Photo filters are quite the rage these days on social media, and more often than not, we use them to give our photos a retro effect. Riding this wave is Fujifilm with its range of Instax cameras that brings the old-school polaroid cameras into the hands of the millennials. Despite how old and simplistic the technology is, you can never get over the satisfaction and anticipation of a whitewashed paper turning into a photograph you clicked. With the Instax Mini 8, Fujifilm not only gave the old-school polaroid cameras a modern look and feel, but also made it affordable enough for most of us. Now, the Japanese company has updated the Instax Mini 8 without really making wholesale changes. The new camera is called Instax Mini 9, and it was launched in India last week priced at Rs 5,999. Having spent sometime with the new camera, here s my review. Also Read - Fujifilm Instax Mini40 launched in India: A closer look of this instant camera in pictures
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At first glance, you will be hard-pressed to tell the difference between the Instax Mini 8 and the new Instax Mini 9. Fujifilm has retained the overall design language, and has only added two minor changes. One includes a selfie mirror on the front, and the other is a detachable close-up lens. So in essence what you get is a square-shaped camera with rounded edges that make it easy to hold the device while clicking photos. The front houses the lens, a ring around it to shift between shooting modes, a flash, and the shutter button. The back is fairly plain with a viewfinder towards the top, the slot to insert the film cartridge, and the battery slot on the right edge. Photos eject from the slot on the top. Also Read - Vivo announces a new RGBW camera sensor for smartphones; everything we know
Fujifilm has retained the use of funky colors that made the Instax Mini 8 stand out. With the new camera, the company has introduced a few new colors, including Lime Green, Flamingo Pink, Cobalt Blue, Smoky White, and Ice Blue. It s a big plus that Fujifilm hasn t changed the overall design. After all why change something that works.
In case you’re not familiar with Fujifilm s Instax cameras, here s a quick overview. Old-school instant print cameras used a sheet of film containing a chemically treated material, which when exposed to light, changed color to replicate the image that you saw outside. Fujifilm s Instax cameras use these kind of films to replicate the retro technology. Talking of films, these Instax Mini cameras use credit card-sized films with a print area of 62x46mm. One cartridge holds 10 printable sheets, while a box of films (priced around Rs 900 on e-commerce sites) comes with two cartridges 20 sheets. Powering the camera requires two AA-sized alkaline batteries. Fujifilm claims that a pair of batteries are good enough to survive up to 100 photos clicks.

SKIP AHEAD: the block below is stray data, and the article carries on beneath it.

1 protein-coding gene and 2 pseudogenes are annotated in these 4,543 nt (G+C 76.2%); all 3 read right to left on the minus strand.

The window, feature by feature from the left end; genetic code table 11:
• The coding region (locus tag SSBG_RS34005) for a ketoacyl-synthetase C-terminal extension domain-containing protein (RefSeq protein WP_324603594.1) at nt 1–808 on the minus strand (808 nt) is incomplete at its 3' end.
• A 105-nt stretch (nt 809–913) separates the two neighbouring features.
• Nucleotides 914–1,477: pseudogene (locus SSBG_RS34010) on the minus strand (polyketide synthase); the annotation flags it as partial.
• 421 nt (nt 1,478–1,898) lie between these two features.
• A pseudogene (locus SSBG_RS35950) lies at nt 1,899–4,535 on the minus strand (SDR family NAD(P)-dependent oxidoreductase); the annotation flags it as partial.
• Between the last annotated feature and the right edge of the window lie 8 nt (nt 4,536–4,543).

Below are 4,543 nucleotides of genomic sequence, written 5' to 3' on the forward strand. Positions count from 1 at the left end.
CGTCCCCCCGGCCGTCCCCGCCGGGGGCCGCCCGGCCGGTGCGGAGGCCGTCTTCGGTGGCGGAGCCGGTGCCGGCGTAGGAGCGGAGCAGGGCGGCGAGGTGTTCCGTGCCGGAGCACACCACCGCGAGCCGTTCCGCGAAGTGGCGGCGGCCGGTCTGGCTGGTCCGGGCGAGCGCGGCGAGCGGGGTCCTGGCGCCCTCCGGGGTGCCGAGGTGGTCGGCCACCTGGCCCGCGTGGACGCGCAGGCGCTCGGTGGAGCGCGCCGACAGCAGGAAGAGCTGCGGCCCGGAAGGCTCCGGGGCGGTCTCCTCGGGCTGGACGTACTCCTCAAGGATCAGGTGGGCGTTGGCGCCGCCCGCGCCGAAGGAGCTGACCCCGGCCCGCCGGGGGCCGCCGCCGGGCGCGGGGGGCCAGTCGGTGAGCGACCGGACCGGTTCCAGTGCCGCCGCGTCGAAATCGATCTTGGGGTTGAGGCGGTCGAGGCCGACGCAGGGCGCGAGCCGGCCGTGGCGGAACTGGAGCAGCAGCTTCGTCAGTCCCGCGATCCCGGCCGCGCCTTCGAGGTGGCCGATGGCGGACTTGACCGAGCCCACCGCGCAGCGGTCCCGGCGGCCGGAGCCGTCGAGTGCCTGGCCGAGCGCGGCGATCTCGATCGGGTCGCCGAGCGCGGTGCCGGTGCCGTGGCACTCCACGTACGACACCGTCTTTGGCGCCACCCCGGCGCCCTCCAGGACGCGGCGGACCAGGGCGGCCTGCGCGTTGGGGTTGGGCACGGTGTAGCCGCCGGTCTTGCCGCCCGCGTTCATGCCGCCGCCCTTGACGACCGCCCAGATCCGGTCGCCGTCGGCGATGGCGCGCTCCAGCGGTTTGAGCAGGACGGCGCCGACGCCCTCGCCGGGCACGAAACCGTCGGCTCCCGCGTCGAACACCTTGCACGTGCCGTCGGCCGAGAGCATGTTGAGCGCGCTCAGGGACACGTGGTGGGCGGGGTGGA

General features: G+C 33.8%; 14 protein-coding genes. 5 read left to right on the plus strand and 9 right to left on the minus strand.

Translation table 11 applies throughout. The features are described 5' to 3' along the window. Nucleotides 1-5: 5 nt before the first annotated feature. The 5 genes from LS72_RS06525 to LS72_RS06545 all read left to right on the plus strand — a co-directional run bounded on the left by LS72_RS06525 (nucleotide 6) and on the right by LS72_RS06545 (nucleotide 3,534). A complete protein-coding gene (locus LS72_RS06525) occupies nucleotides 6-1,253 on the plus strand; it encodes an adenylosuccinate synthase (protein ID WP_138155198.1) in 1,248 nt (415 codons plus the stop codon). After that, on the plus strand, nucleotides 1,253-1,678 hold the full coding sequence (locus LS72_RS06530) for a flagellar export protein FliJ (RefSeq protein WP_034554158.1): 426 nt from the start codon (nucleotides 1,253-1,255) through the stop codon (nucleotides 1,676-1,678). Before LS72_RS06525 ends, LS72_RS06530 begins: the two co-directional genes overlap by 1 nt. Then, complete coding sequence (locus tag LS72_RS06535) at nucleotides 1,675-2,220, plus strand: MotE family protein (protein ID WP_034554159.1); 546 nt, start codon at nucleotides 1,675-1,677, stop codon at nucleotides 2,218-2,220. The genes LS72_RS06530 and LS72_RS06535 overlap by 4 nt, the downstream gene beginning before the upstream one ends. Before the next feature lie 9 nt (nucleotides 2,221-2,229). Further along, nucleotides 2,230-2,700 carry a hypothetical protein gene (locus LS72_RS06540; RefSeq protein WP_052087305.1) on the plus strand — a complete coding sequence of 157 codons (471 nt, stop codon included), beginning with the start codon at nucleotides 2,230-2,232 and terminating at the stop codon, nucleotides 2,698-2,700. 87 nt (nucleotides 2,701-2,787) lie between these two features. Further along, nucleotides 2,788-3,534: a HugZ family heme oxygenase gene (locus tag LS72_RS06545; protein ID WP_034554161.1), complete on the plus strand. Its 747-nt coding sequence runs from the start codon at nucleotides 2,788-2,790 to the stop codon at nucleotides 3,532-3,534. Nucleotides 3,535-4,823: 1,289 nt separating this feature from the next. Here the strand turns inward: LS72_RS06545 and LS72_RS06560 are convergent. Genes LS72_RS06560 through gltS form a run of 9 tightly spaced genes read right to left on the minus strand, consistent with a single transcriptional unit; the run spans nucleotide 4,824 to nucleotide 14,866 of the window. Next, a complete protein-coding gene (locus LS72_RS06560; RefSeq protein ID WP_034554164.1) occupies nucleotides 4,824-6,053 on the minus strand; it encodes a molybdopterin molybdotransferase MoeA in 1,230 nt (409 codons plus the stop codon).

Now the whole appeal of these Instax cameras is the retro feel, so it is futile to expect DSLR quality photos. Old instant cameras didn t have the best of focus or performance in low-light conditions, and all the photos had a warm and dreary look to them. Fujifilm s modern instant cameras follow the same idea, but do improve a bit on the performance front.
On the Instax Mini 9, Fujifilm has retained the light meter ring that determines how much light the camera should be let in. You can choose from indoors/night (f/12.7), cloudy/shade (f/16), sunny/slightly cloudy (f/22), and sunny/bright (f/32). There is also a mode called Hi-Key , which is basically meant to brighten up a photo. While it takes a couple of tries to understand what mode works best in a given scene, the camera can actually automatically detect what mode you should use. When the LED lights up beside a given mode, you just need to turn the dial to that setting, and hit the shutter button.
In my time with it, I was quite happy using the modes recommended by the camera. It is quite accurate, except for when using the Hi-Key mode. This mode is meant for when you need a photo with an unreasonably bright background, which in fact we rarely do. The overall performance is quite satisfactory, especially when clicking photos in bright sunlight. While quality indoors suffers a bit, the camera does its best to compensate for the low light by making use of the bright flash.
When compared to the Instax Mini 8, the new Instax Mini 9 brings in two new features. The selfie mirror on the side of the camera lens is clearly aimed at the social media-crazy millennials. While I don t count myself a part of that fraternity, I must admit the mirror does help a lot when you do find yourself in a situation that requires you to click a selfie. The other new feature is a close-up lens that now lets you click a photo from as close as 35cms without having to worry about focus.
I personally am quite charmed by Fujifilm s range of Instax Mini cameras that are a hark back to simpler times. Rather than worrying about focus, aperture or ISO, it is quite a welcome change to instead just ensure that your subject is properly framed. The photos, when you do get the lighting right, are quite artsy, and there s a real sense of satisfaction when a photo comes out exactly how you imagined it. The results are more often than not better than anything Instagram filters can offer.
Having owned the Instax Mini 8, I m happy that Fujifilm has kept all the good things intact. The addition of the selfie mirror and close-up lens are handy, and the new colors too are quite appealing. So do you need to upgrade from your Instax Mini 8? The answer is probably not, since there is no major improvement in overall performance, or design for that matter. But in case you do plan to jump onto the instant camera bandwagon, the Fujifilm Instax Mini 9 is a worthy buy, and at Rs 5,999, it won t really burn a hole in your pockets. The new camera is set to go on sale via e-commerce sites at the end of this month.